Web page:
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Learnings from Building Remote Teams Pt 2: Performance Management

Ray Kruck, CEO
2020-05-294 min read
Growth and Scale
In part 1, Ray covered two learnings from his experience building and leading remote and distributed teams: Building the Foundation and Scaling Across Teams (you can read part 1 here). In this second (and final) part, Ray covers performance management and lessons from the COVID-19 pandemic.here). In this second (and final) part, Ray covers performance management and lessons from the COVID-19 pandemic.

Managing Remote Teams' Performance

Whether in recruiting or ongoing performance management of team members, being part of a remote team is not for everyone. There are some core skills we look for at Tugboat Logic:

A passion for the corporate mission.
The ability to prioritize work and adapt in a dynamic environment.
The confidence to collaborate and communicate. Frequently.
To be results-oriented with an “execution first” mindset.
To have a strong work ethic with self-direction.

From the companies’ perspective, there are key activities and attributes that must be made available to support the health and happiness of the remote team: 1) Consistency in applying performance measurement and KPI expectations. The leadership team needs to establish equal opportunities for growth and advancement regardless of location. 2) Executives need to recognize and reward consistently while proactively reaching out to people regularly to create a sense of teamwork and community 3) Every effort has to be made to over-communicate and share expectations throughout the organization to reach every team member.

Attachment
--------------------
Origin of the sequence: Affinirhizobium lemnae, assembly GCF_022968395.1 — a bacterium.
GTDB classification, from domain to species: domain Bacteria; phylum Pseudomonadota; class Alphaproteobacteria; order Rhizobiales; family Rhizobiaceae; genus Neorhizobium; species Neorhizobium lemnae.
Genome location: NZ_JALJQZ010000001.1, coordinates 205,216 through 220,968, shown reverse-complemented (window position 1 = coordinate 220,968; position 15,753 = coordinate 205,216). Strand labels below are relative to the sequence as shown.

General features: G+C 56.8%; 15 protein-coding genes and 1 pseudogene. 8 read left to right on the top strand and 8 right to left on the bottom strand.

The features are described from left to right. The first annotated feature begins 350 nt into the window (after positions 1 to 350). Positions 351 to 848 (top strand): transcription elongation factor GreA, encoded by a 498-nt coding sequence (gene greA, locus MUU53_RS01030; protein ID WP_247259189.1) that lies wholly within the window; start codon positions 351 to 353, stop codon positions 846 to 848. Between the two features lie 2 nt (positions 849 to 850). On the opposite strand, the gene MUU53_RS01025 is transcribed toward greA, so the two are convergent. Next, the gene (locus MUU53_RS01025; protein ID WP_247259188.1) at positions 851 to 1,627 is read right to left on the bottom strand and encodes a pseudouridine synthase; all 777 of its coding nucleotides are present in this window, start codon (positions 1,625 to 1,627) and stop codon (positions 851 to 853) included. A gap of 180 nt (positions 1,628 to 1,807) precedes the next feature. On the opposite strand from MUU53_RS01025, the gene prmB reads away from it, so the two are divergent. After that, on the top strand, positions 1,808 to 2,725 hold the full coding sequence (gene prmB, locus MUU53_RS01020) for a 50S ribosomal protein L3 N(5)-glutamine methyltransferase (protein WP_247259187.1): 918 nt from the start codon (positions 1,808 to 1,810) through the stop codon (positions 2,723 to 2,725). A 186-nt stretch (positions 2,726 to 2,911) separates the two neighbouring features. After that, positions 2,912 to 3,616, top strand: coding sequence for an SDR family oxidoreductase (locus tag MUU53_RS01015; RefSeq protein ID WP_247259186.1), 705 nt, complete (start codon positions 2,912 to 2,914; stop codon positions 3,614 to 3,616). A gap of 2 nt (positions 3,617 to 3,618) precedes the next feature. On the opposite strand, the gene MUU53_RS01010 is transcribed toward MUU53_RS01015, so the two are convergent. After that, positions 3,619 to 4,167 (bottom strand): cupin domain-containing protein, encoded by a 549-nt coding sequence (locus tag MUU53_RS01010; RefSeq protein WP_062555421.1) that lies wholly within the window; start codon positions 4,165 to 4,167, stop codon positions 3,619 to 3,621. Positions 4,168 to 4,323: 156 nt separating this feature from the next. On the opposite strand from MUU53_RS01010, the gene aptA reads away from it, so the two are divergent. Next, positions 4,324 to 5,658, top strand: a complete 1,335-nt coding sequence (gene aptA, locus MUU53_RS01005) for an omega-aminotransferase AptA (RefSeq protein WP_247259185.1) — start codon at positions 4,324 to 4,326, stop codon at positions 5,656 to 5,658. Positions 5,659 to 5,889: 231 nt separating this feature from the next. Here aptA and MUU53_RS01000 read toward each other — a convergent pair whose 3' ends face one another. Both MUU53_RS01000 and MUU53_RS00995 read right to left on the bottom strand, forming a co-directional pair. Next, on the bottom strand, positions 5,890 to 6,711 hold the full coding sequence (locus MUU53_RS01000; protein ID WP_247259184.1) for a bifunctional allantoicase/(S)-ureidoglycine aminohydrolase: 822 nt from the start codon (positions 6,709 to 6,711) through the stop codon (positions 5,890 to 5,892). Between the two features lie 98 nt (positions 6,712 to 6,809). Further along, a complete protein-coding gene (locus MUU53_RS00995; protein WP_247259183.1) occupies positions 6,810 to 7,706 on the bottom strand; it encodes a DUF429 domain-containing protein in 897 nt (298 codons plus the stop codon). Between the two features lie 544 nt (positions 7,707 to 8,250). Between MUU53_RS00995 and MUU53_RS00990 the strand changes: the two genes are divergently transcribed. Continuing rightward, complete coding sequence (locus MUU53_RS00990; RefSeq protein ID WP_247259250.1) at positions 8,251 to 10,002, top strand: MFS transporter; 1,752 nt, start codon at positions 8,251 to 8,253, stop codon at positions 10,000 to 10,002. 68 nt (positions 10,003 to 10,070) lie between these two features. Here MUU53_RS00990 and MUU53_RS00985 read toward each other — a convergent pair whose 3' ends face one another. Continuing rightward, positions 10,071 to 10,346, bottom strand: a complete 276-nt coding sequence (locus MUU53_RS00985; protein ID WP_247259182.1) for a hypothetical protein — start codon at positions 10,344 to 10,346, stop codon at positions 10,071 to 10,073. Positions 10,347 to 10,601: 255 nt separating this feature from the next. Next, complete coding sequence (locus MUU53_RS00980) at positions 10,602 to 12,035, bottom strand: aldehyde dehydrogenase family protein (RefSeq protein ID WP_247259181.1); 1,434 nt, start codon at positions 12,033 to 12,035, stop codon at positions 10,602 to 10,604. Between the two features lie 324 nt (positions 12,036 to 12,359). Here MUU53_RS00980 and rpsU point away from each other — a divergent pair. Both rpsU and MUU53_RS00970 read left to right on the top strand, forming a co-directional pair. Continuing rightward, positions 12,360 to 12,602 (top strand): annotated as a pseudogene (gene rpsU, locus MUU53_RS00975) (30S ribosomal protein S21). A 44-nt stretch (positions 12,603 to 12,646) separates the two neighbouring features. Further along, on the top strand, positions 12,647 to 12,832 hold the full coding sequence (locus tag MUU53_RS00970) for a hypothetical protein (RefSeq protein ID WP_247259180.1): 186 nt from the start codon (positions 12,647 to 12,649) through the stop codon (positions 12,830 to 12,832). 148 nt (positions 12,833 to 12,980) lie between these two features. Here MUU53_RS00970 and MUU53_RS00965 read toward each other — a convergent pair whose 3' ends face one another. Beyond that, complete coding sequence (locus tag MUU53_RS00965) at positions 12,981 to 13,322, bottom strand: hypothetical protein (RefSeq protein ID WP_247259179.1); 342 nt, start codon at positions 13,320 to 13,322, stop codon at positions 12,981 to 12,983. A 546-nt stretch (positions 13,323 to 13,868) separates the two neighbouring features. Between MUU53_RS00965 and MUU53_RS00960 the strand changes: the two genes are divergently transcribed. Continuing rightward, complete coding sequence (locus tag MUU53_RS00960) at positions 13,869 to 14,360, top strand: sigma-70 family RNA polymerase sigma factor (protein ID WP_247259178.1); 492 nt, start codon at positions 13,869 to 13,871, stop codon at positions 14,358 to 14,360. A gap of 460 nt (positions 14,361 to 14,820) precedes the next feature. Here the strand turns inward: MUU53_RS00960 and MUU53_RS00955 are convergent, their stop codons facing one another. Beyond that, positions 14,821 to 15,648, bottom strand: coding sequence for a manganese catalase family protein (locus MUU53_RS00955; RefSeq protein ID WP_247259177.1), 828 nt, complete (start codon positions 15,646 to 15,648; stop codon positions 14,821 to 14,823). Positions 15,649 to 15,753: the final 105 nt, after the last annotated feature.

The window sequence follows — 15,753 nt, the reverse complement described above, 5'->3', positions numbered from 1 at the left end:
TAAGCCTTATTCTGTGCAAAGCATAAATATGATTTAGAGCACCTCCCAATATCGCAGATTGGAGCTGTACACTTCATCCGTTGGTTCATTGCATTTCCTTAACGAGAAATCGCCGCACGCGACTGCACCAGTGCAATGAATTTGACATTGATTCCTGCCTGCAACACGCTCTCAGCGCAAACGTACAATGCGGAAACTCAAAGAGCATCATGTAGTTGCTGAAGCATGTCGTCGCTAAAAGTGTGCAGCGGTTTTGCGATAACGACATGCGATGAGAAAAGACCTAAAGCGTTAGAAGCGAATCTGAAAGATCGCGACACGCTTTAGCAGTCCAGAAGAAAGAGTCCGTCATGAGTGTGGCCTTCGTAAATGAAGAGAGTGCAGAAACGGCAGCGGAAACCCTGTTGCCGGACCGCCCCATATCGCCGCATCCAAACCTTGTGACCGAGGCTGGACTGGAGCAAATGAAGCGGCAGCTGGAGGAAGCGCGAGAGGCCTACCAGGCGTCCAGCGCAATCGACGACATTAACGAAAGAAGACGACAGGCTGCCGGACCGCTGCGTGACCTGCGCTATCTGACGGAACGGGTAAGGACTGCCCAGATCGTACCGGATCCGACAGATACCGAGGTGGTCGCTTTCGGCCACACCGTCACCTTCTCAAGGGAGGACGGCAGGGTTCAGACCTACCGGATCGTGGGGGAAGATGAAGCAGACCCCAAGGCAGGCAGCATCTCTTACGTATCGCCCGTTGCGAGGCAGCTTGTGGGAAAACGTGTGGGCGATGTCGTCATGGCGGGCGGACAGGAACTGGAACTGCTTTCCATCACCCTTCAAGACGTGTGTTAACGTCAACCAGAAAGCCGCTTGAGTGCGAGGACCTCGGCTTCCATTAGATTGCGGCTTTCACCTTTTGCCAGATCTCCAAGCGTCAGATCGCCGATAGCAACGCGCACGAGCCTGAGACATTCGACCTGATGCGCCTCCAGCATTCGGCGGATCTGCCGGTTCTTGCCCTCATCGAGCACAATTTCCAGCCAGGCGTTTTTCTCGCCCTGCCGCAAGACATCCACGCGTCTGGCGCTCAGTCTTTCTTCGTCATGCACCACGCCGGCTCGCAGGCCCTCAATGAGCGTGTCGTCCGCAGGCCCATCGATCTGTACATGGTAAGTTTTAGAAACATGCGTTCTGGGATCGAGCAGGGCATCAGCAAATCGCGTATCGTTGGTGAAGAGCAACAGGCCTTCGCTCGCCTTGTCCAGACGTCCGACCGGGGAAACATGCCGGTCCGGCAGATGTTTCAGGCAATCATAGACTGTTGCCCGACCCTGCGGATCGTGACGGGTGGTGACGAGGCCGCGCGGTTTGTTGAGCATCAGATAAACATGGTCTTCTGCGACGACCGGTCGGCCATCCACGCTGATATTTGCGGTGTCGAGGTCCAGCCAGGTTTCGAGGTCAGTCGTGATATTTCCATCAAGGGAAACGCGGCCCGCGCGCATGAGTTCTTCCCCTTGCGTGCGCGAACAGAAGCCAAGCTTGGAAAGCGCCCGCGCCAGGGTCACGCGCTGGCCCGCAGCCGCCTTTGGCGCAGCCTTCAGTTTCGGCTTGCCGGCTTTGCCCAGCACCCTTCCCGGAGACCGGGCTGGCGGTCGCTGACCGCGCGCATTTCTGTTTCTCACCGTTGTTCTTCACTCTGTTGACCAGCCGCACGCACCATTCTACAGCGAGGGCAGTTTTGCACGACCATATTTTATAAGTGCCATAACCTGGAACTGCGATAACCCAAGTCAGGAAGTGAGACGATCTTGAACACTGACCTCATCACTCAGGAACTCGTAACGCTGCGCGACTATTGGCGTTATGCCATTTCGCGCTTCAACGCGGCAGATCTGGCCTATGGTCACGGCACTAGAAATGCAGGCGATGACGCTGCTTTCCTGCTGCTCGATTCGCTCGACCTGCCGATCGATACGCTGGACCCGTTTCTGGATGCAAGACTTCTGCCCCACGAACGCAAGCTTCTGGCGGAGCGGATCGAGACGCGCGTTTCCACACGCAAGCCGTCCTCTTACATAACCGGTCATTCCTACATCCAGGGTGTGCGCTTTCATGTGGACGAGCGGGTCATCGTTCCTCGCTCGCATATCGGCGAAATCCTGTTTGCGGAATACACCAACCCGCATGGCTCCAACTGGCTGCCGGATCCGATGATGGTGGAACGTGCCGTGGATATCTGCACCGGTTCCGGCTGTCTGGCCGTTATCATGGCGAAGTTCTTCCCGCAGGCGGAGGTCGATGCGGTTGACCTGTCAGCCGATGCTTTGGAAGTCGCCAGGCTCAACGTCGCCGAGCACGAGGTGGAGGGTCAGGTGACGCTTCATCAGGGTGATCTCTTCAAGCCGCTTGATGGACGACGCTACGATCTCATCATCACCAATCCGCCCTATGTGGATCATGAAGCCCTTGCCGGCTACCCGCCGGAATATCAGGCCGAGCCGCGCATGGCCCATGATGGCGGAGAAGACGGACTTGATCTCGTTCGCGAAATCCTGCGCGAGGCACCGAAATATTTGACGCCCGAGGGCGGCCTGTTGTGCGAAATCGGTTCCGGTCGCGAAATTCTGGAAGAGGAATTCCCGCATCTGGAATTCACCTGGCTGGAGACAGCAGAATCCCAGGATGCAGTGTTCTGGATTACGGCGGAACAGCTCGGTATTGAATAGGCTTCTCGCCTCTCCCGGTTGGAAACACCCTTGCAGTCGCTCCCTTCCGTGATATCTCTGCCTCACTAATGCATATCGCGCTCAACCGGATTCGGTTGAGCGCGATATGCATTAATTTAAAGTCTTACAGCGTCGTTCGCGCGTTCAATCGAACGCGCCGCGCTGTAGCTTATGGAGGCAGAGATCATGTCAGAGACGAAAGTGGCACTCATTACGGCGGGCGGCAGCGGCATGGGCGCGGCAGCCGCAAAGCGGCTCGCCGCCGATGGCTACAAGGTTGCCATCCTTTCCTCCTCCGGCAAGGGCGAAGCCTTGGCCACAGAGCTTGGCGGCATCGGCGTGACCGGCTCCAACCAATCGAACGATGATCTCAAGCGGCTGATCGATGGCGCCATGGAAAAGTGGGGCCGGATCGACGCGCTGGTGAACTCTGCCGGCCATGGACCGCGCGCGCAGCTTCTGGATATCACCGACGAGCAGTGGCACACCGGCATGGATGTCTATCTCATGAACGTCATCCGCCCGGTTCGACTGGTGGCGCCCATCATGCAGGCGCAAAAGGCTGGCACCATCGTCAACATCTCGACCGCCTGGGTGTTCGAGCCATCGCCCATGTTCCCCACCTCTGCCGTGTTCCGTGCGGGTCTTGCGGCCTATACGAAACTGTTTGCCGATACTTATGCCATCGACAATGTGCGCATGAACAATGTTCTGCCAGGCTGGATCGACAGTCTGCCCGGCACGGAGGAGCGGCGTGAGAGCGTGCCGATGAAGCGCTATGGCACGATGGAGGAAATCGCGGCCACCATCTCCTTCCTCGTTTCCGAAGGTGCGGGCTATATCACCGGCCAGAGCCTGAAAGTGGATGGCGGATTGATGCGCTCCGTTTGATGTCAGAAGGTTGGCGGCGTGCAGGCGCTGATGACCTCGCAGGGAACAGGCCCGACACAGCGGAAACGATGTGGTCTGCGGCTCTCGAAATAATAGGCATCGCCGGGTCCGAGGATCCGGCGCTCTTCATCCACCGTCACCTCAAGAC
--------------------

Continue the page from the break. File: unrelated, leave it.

Some Final Observations

The COVID-19 pandemic has already taught us some valuable lessons about managing a workforce across two countries and two time zones, and this last set of observations can set you up for success:

1) Organizational resilience: With severe travel restrictions that can cut you off from your team physically at any moment and for a prolonged period, ensure remote teams are self-sufficient with resources, support and decision making capacity that best serve their growth and development. 2) Cross-pollination: Actively develop and assign key leadership roles equally across your organization regardless of location. Ensure that a cross section of employees are involved in candidate reviews to reinforce confidence in team development. 3) Diverse and inclusive workforce: One of the most surprising and positive aspects of having a remote team is the opportunity to bring new perspectives into the company drawn from a local workforce that leverage a different cultural or socio-economic context.

Here in Silicon Valley, we pride ourselves on being a diverse and inclusive community. But, the reality is that when everyone you hire looks and sounds like your existing team, there really isn’t much diversity in your company culture or decision making. Recruiting and building a high performance remote team can be the best thing you do for the success of your organization.

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